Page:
The 2013 Nathan Levin Lecture: The Urban Agenda and the Second Obama Administration

How do cities fit into the current debate in Washington? Are the Obama policies on education, urban development, and social welfare leveraging meaningful improvements for New York and other cities? How will the administration's policies address the social justice issues that were central to the reelection campaign—particularly in terms of making opportunities available to economically and socially disadvantaged Americans?

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NYC 1972-2012: Forty years of change and continuity

To celebrate the 40th anniversary of The New School’s graduate program in Urban Policy Analysis and Management, scholars and policymakers discuss our city's evolution since the early 1970s. Neighborhoods have been revived and rebuilt, migrations have transformed the five boroughs, local government has gone from the edge of insolvency to a steadier state. Yet the New York of 1972 is strikingly similar to the city of today.

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Urban Policy in an Era of Fiscal Austerity - The 2012 Robert J. Milano Lecture

With the federal debt at $16 trillion, the fate of the nation's cities stands at a crossroads. While cities like New York appear to be doing better than ever, a rising tide of poverty and inequality threatens to undermine their progress. Meanwhile, a large group of second-tier cities, from Detroit and St. Louis to Stockton and San Bernardino, are besieged as never before.

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Respect and the City: Race, Class, and Development in Detroit... and NYC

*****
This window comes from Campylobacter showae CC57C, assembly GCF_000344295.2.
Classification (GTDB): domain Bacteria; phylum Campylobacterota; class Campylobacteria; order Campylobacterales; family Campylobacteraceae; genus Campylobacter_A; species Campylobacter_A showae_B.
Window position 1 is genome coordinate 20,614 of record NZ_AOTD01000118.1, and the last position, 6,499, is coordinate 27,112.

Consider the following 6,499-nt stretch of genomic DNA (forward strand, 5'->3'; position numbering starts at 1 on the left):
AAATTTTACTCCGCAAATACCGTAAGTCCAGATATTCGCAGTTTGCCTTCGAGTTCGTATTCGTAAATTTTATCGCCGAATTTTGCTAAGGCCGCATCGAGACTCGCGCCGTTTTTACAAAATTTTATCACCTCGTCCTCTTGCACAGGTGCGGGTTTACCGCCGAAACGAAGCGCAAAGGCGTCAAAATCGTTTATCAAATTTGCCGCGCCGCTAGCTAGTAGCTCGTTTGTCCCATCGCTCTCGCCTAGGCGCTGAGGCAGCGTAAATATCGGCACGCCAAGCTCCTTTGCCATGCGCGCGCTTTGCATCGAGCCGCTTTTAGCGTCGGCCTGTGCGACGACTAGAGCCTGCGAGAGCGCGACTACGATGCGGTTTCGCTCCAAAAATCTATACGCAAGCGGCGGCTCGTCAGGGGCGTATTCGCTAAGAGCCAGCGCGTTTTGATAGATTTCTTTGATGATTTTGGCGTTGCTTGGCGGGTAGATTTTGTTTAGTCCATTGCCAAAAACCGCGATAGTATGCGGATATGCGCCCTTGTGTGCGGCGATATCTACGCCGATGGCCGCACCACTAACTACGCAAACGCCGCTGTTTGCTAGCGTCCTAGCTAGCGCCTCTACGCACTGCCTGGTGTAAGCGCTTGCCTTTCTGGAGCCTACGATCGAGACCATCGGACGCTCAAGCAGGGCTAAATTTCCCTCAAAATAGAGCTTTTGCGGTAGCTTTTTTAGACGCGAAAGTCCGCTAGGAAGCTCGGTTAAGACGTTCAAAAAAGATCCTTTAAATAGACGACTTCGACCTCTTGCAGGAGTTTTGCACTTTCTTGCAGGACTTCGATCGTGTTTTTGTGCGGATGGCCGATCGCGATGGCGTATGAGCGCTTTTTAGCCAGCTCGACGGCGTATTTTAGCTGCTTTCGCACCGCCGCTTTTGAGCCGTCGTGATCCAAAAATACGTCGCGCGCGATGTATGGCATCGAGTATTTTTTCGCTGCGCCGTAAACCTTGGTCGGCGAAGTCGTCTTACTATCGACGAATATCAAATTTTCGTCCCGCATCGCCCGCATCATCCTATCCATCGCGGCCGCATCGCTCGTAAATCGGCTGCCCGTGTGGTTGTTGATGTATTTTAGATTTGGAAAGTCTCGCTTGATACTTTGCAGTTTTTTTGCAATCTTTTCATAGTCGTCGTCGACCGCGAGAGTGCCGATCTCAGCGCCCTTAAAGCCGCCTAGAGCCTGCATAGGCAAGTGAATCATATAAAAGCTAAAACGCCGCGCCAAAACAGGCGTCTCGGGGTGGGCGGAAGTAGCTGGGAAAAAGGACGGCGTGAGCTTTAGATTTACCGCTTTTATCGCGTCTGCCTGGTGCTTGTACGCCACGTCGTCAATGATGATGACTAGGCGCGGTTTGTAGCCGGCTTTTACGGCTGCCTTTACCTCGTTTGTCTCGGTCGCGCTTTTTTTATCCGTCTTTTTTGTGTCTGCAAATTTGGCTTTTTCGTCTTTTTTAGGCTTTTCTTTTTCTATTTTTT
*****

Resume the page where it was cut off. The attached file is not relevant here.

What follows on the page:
Detroit and New York are both iconic American cities with long histories of tension at the intersections of race and class, labor and capital. In tough economic times, competition for resources and power can be fierce. How do groups demand respect and gain economic influence?

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Landlords & Tenants: Preserving Affordable Housing in New York

Affordable housing is a hot topic in these difficult economic times, yet by some accounts, housing conditions for low-income New Yorkers are in decline. Many affordable apartment buildings, some purchased and rehabilitated using government subsidies, are in poor condition, and as apartments deteriorate and collect code violations, tenants fend for themselves.

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Community-Based Planning: The Future of Development in New York

For decades, deliberations over land use in New York City have included developers, community boards, elected officials, and city agencies such as the Department of City Planning. Do the people who live and work in city neighborhoods have a sufficient voice? Do residents improve the process or impede progress? Who is best positioned to determine a neighborhood’s needs, and what are the best structures for public participation?

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The "Just" City: Equality, Social Justice and the Growing City

Mayors and city governments want to promote economic growth to fill coffers, pay for services and raise incomes. But what about growth that corrects social injustices like persistent inequality, racial and ethnic segregation? Can growth instead be harnessed to support equality, diversity and a higher quality of life for everyone? Harvard Professor Susan Fainstein speaks about her new book, The Just City.